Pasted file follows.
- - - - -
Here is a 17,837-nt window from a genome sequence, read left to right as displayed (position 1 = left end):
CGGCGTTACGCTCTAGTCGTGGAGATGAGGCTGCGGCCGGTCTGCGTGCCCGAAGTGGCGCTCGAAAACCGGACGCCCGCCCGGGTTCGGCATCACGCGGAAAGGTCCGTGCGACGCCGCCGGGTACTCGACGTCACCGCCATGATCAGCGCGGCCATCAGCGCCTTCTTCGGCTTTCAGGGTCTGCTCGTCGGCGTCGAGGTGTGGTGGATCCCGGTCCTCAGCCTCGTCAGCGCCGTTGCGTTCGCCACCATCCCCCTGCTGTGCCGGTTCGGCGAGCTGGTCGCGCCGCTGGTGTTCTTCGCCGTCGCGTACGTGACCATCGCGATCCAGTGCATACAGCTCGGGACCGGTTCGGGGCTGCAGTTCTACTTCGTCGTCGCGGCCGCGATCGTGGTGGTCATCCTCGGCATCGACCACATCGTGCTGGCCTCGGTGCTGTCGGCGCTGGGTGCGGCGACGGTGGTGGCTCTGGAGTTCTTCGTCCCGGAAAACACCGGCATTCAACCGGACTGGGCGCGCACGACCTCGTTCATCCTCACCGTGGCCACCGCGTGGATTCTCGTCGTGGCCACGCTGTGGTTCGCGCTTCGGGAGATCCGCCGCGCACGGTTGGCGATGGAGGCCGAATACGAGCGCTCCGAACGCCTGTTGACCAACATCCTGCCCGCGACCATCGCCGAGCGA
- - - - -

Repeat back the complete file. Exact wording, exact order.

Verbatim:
Here is a 17,837-nt window from a genome sequence, read left to right as displayed (position 1 = left end):
CGGCGTTACGCTCTAGTCGTGGAGATGAGGCTGCGGCCGGTCTGCGTGCCCGAAGTGGCGCTCGAAAACCGGACGCCCGCCCGGGTTCGGCATCACGCGGAAAGGTCCGTGCGACGCCGCCGGGTACTCGACGTCACCGCCATGATCAGCGCGGCCATCAGCGCCTTCTTCGGCTTTCAGGGTCTGCTCGTCGGCGTCGAGGTGTGGTGGATCCCGGTCCTCAGCCTCGTCAGCGCCGTTGCGTTCGCCACCATCCCCCTGCTGTGCCGGTTCGGCGAGCTGGTCGCGCCGCTGGTGTTCTTCGCCGTCGCGTACGTGACCATCGCGATCCAGTGCATACAGCTCGGGACCGGTTCGGGGCTGCAGTTCTACTTCGTCGTCGCGGCCGCGATCGTGGTGGTCATCCTCGGCATCGACCACATCGTGCTGGCCTCGGTGCTGTCGGCGCTGGGTGCGGCGACGGTGGTGGCTCTGGAGTTCTTCGTCCCGGAAAACACCGGCATTCAACCGGACTGGGCGCGCACGACCTCGTTCATCCTCACCGTGGCCACCGCGTGGATTCTCGTCGTGGCCACGCTGTGGTTCGCGCTTCGGGAGATCCGCCGCGCACGGTTGGCGATGGAGGCCGAATACGAGCGCTCCGAACGCCTGTTGACCAACATCCTGCCCGCGACCATCGCCGAGCGA